• Common types of leaks found in the home include worn toilet flappers, dripping faucets, and other leaking valves. All are easily correctable.
  • Fixing easily corrected household water leaks can save homeowners about 10 percent on their water bills.
  • Keep your home leak-free by repairing dripping faucets, toilet flappers, and showerheads. In most cases, fixture replacement parts don’t require a major investment.
  • Most common leaks can be eliminated after retrofitting a household with new WaterSense labeled fixtures and other high-efficiency appliances.

Leak Detection:

  • A good method to check for leaks is to examine your winter water usage. It’s likely that a family of four has a serious leak problem if its winter water use exceeds 12,000 gallons per month.
  • Check your water meter before and after a two-hour period when no water is being used. If the meter does not read exactly the same, you probably have a leak.
  • One way to find out if you have a toilet leak is to place a drop of food coloring in the toilet tank. If the color shows up in the bowl within 10 minutes without flushing, you have a leak. Make sure to flush immediately after this experiment to avoid staining the tank.

Faucets and Showerheads:

  • A leaky faucet that drips at the rate of one drip per second can waste more than 3,000 gallons per year. That’s the amount of water needed to take more than 180 showers!
  • Leaky faucets can be fixed by checking faucet washers and gaskets for wear and replacing them if necessary. If you are replacing a faucet, look for the WaterSense label.
  • A showerhead leaking at 10 drips per minute wastes more than 500 gallons per year. That’s the amount of water it takes to wash 60 loads of dishes in your dishwasher.
  • Most leaky showerheads can be fixed by ensuring a tight connection using pipe tape and a wrench. If you are replacing a showerhead, look for one that has earned the WaterSense label.


  • If your toilet is leaking, the cause is often an old, faulty toilet flapper. Over time, this inexpensive rubber part decays, or minerals build up on it. It’s usually best to replace the whole rubber flapper—a relatively easy, inexpensive do-it-yourself project that pays for itself in no time.
  • If you do need to replace the entire toilet, look for a WaterSense labeled model. If the average family replaces its older, inefficient toilets with new WaterSense labeled ones, it could save 13,000 gallons per year. Retrofitting the house could save the family nearly $2,400 in water and wastewater bills over the lifetime of the toilets.


  • An irrigation system should be checked each spring before use to make sure it was not damaged by frost or freezing.
  • An irrigation system that has a leak 1/32nd of an inch in diameter (about the thickness of a dime) can waste about 6,300 gallons of water per month.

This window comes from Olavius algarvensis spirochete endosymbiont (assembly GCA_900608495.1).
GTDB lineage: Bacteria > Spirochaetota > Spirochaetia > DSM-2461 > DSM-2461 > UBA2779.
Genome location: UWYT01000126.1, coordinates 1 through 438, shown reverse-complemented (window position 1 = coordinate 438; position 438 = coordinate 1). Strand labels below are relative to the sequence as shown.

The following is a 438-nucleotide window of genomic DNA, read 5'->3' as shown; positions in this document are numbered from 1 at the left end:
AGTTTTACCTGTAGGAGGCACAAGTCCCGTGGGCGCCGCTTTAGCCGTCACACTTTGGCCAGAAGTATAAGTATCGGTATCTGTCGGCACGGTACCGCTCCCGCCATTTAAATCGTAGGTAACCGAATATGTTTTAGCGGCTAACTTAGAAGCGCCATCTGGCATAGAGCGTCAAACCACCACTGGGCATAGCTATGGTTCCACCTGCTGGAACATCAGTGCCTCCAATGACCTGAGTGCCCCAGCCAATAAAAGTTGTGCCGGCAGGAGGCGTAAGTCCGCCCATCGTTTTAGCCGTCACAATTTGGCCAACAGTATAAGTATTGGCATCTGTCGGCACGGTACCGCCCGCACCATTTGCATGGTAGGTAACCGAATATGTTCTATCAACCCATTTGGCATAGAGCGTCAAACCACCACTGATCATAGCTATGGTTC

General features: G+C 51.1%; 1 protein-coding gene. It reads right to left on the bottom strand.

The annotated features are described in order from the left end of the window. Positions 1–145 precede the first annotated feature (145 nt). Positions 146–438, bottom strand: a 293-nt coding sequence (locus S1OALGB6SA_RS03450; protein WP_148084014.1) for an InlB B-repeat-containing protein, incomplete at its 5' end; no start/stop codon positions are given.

• To ensure that your in-ground irrigation system is not leaking water, consult with a WaterSense irrigation partner who has passed a certification program focused on water efficiency; look for a WaterSense irrigation partner.
  • Check your garden hose for leaks at its connection to the spigot. If it leaks while you run your hose, replace the nylon or rubber hose washer and ensure a tight connection to the spigot using pipe tape and a wrench.

Once you find and find and fix your leaks go to to pledge your water saving, and learn more about water conservation and how your neighbors in metro Atlanta are saving water.

Further celebrate Fix a Leak Week by participating in the Metro Water District’s 5th Annual Water Drop Dash, a 5K race and family Water Festival Saturday, March 18, 2017. This event caps off Fix a Leak Week and takes place at the Chattahoochee Nature Center in Roswell. The course is fast and flat along the banks of the beautiful Chattahoochee River. The family Water Festival follows with a children’s fun run with mascots, prizes, activities, games, crafts and sponsors’ booths.  Race participants will receive a t-shirt and enjoy free admission to the Chattahoochee Nature Center all day on race day.  CCWSA representatives Lori Forrester and Jennifer Arp will be at this event with water conservation give-aways.

For more information or to register for the race visit


Cherokee County Water and Sewerage Authority (CCWSA) recognized six Cherokee County students during the on January 28th at South Forsyth High School. There were five projects recognized for their excellence in the environmental field. The projects recognized were “Making Saltwater Drinkable” from Ascher Shostak (E.T. Booth Middle School), “The Effects of Essential Oils on the Survival Rate of Brine Shrimp” from Rebecca Slaten and Darion Spencer (River Ridge High School), “Watershed Work” from Laney Cline (Teasley Middle School), “Carbon Nanoparticles for Aqueous Heavy Metal Remediation Yr3”  from Krystl Wood (Woodstock High School) and “Fertilizer Effects on the Growth of Algae in Lake Water” from Kora Hansen.The students received a certificate and $50 gift card. CCWSA applauds the efforts of all the Cherokee County students.

6th grader Laney Cline’s Science Fair Project “Watershed Work”

L to R – Laney Cline, Krystl Wood, Kora Hansen, Lori Forrester (CCWSA Public Information Specialist), Darion Spencer, Rebecca Slaten, and Ascher Shostak.

CCWSA is conducting a student photography contest in which the student takes a photograph that depicts  “Plants & Animals Dependent Upon Our Water Resources”. The contest is open to all Cherokee County students K-12 (including home school students).  Click here for more information.